Film Review | Office: weak workplace story wrapped in fancy music play


Hong Kong director Johnnie To is best know for his crime and action films, but this time he directs a musical drama, Office. Adapted from Sylvia Chang’s former musical stage play, Design for living, this film showcases Hong Kong’s workplace rituals and environment.

The story is set in the year of 2008, and depicts the workplace struggles in a soon-to-be-public company named Jones & Sunn. The general manager Winnie Cheung (Sylvia Chang) has been the mistress of the chairman Ho Chung-ping (Chow Yun-fat) for years. She wants to fight for her benefits when she discovers Ho hasn’t put her onto the shareholder list. However, her plan is dashed by a new-hire, Lee Seung (Wang Ziyi) who inadvertently leaks the secret to Ho and Ho’s daughter Kat (Lang Yueting).

The vice president David Wong (Eason Chan), whom Chang also has an affair with, speculates in the stock market using company’s funds. When he is stuck in a financial crisis, he seduces the accountant Sophie (Tang Wei) to help him to cover his tracks.

In order to create the effect of a stage play, Office is shot in a splendid virtual site built especially for this film. It cost 6.3 million US dollars and took about ten months to design and construct. The setting replicates the cityscape of Hong Kong, from the office building and metro to restaurant, apartment and late-night convenience store. The most memorable installation is the giant clock suspending from the ceiling, reminding the audience that time is money and office workers are the slaves to time.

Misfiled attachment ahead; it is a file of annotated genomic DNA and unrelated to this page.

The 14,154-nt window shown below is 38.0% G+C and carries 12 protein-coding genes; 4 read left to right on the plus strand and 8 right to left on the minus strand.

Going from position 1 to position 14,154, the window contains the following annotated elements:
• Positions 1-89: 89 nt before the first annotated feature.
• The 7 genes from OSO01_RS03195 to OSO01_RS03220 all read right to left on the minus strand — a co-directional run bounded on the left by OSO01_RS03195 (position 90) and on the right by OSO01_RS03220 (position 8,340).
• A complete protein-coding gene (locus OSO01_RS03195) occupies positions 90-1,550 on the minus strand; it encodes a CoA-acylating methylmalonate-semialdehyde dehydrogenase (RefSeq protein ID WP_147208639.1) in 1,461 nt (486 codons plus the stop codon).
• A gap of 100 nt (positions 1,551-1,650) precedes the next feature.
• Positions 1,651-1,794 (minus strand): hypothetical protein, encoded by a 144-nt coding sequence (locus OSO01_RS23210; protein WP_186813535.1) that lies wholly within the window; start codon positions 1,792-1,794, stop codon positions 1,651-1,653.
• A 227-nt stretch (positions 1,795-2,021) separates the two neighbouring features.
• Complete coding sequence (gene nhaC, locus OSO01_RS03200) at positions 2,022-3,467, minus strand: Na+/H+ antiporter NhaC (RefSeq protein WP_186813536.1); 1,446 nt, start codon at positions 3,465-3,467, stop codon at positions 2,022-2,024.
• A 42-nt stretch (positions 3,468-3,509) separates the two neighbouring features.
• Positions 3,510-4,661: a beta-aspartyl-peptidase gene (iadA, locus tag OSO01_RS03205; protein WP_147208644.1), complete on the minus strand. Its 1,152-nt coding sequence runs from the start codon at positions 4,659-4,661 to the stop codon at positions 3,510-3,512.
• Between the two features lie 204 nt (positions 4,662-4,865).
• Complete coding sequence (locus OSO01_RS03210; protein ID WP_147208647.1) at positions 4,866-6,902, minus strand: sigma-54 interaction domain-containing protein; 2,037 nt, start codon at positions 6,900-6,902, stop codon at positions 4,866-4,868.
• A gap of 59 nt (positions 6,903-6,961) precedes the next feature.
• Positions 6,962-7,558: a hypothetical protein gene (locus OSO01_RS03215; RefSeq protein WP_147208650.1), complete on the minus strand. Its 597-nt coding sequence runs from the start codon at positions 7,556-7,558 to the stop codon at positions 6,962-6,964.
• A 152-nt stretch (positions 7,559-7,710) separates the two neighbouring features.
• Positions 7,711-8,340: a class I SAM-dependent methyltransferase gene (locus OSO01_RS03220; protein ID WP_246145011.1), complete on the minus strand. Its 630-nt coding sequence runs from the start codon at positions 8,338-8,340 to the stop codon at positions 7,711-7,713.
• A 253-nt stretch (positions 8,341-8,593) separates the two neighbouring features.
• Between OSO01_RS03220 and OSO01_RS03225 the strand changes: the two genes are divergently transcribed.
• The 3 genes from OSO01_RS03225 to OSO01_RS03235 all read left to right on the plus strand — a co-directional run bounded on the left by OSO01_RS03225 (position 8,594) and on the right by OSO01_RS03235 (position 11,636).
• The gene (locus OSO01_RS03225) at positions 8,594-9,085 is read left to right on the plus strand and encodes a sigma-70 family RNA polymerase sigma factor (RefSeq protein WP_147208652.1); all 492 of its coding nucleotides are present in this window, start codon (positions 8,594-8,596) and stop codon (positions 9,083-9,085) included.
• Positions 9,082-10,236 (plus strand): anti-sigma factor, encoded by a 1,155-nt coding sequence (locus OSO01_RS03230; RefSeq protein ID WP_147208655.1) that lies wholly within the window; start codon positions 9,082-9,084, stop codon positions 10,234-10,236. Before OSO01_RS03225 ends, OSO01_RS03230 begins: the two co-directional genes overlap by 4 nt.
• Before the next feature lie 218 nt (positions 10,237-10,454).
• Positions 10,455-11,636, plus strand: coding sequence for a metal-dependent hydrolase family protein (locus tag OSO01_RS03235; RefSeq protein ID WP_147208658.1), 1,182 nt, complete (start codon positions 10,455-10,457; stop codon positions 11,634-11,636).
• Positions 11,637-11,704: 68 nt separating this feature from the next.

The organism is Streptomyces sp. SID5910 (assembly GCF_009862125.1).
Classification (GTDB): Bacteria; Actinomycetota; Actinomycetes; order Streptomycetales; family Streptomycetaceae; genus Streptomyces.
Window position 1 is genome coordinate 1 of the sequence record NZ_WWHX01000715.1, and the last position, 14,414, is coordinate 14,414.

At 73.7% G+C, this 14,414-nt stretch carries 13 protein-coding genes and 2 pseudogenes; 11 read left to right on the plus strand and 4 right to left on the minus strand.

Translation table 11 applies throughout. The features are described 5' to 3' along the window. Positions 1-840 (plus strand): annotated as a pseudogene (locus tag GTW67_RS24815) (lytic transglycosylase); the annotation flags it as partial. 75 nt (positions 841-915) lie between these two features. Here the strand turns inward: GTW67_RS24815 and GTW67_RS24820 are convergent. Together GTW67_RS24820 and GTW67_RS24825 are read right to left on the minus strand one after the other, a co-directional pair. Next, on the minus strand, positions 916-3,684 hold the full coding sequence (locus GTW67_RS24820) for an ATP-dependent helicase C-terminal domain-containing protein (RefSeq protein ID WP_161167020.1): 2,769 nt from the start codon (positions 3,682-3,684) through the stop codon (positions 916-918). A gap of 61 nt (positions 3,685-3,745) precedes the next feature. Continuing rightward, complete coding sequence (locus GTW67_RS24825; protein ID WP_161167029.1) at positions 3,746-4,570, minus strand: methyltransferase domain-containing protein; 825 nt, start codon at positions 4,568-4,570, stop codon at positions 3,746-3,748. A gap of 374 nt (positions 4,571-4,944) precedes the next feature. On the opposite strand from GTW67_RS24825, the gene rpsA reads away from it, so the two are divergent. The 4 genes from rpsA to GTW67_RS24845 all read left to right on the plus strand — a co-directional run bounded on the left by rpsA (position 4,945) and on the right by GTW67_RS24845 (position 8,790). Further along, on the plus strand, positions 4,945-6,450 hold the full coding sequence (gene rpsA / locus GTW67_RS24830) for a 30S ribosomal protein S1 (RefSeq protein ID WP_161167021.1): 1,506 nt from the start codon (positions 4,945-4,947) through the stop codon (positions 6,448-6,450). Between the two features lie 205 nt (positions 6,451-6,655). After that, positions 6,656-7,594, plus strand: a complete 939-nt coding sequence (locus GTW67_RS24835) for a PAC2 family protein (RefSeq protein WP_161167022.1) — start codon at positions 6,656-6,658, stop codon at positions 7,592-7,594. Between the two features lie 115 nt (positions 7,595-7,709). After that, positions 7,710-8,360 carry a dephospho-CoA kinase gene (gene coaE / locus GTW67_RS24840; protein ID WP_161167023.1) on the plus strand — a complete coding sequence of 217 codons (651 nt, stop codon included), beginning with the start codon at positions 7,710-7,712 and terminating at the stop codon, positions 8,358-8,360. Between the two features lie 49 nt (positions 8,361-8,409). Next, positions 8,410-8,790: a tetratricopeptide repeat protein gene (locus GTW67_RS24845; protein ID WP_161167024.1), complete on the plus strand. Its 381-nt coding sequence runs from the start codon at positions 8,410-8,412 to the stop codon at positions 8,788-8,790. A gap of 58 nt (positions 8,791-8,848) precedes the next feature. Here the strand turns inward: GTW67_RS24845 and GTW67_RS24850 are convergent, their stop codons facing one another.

However, this huge cost cannot obscure the film’s fatal flaw – it does not work as a musical. The songs in Office are written by Albert Leung and composed by Ta-yu Lo. Both of them are famous award-winning songwriters, but the golden brand fails to guarantee the quality of the music. The songs don’t leave any impression, making the film a skyscraper without foundation.

Musicals requires actors to be both good at singing and acting. Eason Chan and Tien Hsin both have this experience yet Chan doesn’t play to his full level. Tang Wei is well-known for art films, but she looks awkward when she has to sing. Her acting is also over- exaggerated and disappointing.

Two other lacklustre performances come from the youngest stars, Wang and Lang. Especially Lang, who plays Kat Ho. Her performance is wooden and consists of the same miserable look from beginning to end.

Even though it is To’s first time to direct a musical film, Office still has his strong personal style. Like his former films, this movie tries to reflect humanity and Hong Kong society. To uses his trademark wide-angle shots to include as many people as he can in the frame. His attempts to break restrictions are easily visible. Characters look directly into the camera and tell us their inner thoughts, for example when David says with ecstasy that the oil price is going up again and Sophie wants to take leave when she loses touch with her fiancé.

Office portrays the Hong Kong workplace well that we see scenes of a smoking break on the rooftop and a dinner party at the restaurant. But these are weakened by the predictable plot, affected romantic story and poor performance. A simple workplace story under the cloak of musical film, Office is unable to provide much musical enjoyment.


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